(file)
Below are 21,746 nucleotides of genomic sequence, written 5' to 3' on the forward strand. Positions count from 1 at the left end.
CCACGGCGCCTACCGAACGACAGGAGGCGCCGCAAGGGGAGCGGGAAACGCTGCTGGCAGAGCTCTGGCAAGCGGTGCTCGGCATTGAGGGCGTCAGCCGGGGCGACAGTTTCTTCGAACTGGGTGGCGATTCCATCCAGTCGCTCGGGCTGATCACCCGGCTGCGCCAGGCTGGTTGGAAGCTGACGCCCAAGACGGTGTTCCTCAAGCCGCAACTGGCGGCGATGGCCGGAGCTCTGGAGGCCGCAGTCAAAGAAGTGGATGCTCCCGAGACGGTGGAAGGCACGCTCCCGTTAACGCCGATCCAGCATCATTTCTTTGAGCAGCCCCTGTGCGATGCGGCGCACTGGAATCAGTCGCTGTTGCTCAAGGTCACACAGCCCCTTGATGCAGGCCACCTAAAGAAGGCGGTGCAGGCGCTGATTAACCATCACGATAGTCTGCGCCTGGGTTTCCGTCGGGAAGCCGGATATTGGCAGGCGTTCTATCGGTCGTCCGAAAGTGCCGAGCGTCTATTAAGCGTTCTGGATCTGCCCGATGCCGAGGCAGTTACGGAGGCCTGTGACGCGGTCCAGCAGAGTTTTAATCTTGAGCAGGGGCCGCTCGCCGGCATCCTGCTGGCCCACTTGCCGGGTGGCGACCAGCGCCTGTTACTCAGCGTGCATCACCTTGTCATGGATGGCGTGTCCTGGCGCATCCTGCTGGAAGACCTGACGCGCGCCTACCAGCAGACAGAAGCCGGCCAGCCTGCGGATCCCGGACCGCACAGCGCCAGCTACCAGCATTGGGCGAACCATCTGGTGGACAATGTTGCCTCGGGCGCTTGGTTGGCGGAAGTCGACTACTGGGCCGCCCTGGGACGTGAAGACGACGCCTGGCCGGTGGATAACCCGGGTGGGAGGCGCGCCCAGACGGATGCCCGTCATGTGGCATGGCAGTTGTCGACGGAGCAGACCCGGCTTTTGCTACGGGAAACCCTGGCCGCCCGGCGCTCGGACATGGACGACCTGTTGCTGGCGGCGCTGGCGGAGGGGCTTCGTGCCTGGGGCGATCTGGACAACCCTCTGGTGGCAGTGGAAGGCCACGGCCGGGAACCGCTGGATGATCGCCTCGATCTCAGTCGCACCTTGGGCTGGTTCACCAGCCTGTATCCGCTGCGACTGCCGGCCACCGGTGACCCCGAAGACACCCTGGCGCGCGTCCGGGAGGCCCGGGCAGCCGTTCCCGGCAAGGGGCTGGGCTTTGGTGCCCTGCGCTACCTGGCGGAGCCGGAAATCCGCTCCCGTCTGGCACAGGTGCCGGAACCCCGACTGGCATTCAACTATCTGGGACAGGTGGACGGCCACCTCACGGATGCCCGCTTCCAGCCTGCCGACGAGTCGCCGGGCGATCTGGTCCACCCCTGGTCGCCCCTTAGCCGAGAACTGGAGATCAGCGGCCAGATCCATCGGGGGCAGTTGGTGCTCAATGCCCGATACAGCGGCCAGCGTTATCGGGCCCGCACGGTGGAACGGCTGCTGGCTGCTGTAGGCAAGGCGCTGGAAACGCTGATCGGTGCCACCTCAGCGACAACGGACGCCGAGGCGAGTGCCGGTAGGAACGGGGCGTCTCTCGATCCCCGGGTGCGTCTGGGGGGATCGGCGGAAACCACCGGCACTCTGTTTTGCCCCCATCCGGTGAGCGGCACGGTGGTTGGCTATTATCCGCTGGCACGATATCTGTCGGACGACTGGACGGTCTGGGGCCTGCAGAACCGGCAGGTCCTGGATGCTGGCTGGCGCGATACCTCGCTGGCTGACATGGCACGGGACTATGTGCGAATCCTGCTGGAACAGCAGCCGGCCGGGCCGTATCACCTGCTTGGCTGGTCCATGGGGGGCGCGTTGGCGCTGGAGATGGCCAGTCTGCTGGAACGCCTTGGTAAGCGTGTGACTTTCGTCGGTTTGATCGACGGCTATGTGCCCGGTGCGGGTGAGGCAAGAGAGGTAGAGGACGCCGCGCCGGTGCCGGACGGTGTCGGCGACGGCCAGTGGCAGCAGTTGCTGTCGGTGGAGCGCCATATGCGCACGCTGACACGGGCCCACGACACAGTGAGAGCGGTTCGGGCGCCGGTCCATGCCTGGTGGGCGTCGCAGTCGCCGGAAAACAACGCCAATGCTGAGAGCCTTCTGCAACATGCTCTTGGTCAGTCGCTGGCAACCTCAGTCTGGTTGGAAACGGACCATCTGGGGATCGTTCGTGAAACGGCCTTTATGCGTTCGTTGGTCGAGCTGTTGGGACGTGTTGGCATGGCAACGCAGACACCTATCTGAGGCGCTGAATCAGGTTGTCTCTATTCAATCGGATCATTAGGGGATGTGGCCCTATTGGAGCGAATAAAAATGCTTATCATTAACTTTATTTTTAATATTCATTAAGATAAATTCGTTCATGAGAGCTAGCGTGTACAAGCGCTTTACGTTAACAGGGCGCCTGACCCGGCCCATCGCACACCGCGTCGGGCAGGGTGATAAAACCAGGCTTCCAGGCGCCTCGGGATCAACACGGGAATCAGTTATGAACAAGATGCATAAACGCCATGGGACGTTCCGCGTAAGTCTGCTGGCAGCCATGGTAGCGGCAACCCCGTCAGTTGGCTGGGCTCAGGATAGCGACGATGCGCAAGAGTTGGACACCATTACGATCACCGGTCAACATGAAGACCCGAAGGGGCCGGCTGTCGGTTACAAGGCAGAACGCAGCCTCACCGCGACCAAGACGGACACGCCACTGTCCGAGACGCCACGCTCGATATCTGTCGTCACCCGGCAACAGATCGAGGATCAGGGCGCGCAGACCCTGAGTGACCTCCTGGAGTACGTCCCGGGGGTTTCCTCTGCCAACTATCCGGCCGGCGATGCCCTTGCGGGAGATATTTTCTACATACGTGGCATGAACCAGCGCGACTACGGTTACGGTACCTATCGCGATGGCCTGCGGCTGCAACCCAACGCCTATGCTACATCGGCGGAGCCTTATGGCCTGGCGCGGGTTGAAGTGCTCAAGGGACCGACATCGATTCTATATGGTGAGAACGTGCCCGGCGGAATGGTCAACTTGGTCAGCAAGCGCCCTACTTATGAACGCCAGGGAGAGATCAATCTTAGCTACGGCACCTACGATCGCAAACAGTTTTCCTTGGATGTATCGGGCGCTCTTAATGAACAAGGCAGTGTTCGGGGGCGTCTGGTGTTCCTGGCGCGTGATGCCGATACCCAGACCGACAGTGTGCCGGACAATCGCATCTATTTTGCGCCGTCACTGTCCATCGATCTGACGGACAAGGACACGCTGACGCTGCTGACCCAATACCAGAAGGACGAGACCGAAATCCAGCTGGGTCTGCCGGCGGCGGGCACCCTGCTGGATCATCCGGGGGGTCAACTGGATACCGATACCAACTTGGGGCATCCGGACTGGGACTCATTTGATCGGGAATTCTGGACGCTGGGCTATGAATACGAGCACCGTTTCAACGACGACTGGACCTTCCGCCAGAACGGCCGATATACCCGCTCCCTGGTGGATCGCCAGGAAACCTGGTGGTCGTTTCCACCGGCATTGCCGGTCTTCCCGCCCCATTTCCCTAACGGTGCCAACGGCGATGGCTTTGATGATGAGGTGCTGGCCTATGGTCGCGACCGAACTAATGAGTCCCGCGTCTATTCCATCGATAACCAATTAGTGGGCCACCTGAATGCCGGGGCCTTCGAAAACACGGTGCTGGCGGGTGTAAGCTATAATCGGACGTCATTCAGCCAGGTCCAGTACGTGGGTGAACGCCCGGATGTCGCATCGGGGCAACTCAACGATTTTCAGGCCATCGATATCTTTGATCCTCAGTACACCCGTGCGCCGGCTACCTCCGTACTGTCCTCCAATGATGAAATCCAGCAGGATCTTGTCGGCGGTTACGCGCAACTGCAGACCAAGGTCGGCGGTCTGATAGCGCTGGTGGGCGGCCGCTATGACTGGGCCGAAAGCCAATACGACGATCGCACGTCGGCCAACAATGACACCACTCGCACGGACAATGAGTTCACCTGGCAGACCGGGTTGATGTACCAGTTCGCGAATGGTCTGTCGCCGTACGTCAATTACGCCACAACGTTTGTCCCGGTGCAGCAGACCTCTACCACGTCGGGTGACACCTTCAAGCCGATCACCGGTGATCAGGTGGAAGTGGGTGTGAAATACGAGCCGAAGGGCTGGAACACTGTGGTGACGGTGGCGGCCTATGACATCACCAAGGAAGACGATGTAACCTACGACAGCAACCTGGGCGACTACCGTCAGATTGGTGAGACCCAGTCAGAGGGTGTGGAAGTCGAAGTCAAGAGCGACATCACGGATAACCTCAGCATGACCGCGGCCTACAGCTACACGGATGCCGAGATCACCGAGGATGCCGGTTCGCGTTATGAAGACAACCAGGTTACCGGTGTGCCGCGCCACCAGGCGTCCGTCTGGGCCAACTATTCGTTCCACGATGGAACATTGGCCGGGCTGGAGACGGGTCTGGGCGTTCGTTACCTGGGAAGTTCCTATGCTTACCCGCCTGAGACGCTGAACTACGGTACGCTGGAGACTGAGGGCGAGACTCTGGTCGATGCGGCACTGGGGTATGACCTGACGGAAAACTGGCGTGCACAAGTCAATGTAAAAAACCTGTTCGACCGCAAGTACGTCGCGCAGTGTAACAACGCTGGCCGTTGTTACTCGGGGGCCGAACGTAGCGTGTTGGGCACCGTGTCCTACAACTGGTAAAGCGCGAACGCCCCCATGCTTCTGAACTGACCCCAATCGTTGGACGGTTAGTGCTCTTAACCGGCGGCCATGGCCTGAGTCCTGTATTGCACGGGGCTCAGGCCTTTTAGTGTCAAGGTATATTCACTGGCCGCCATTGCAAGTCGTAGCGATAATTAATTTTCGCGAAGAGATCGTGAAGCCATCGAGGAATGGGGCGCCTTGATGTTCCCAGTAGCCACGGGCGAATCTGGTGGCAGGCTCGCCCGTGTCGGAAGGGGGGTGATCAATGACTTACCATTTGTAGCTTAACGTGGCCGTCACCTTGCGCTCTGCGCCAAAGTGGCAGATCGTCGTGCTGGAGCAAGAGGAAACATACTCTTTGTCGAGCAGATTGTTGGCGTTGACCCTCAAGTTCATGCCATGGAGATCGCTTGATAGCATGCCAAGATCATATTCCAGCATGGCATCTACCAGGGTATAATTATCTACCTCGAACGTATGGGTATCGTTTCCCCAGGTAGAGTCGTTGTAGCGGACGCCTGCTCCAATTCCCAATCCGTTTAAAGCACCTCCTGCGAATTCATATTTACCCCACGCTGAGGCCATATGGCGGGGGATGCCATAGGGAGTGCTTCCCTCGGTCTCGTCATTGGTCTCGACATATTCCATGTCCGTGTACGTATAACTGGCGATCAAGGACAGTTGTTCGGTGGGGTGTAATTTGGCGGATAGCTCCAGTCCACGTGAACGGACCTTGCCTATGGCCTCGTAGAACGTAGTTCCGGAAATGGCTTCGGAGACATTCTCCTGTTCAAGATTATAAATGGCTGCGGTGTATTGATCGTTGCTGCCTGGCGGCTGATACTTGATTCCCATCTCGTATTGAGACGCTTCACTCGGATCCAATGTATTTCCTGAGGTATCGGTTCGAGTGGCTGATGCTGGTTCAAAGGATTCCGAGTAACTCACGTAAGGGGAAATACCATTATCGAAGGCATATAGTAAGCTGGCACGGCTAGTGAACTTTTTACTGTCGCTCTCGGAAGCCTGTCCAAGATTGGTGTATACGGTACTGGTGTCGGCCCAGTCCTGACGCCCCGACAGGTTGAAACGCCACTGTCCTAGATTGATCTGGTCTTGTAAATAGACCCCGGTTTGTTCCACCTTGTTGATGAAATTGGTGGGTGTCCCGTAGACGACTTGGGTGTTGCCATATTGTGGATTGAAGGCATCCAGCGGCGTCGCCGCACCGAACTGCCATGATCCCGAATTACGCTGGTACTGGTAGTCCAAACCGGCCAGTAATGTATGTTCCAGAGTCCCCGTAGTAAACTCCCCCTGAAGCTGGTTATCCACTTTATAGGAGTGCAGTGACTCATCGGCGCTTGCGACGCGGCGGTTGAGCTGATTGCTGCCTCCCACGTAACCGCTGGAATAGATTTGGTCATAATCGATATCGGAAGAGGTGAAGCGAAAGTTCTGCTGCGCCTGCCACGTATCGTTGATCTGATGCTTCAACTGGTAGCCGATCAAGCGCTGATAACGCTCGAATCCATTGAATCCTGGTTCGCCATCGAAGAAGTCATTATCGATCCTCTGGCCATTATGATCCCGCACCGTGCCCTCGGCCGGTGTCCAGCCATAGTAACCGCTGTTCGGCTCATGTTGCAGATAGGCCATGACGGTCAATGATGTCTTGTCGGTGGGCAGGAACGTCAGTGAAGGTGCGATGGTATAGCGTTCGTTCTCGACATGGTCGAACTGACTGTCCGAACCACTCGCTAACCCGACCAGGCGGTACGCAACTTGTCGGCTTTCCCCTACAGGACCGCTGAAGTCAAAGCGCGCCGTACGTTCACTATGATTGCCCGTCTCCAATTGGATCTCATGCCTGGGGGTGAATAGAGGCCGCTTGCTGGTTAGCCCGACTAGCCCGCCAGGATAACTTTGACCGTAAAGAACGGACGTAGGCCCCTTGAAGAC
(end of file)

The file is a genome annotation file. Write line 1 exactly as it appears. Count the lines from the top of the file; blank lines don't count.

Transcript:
Below are 21,746 nucleotides of genomic sequence, written 5' to 3' on the forward strand. Positions count from 1 at the left end.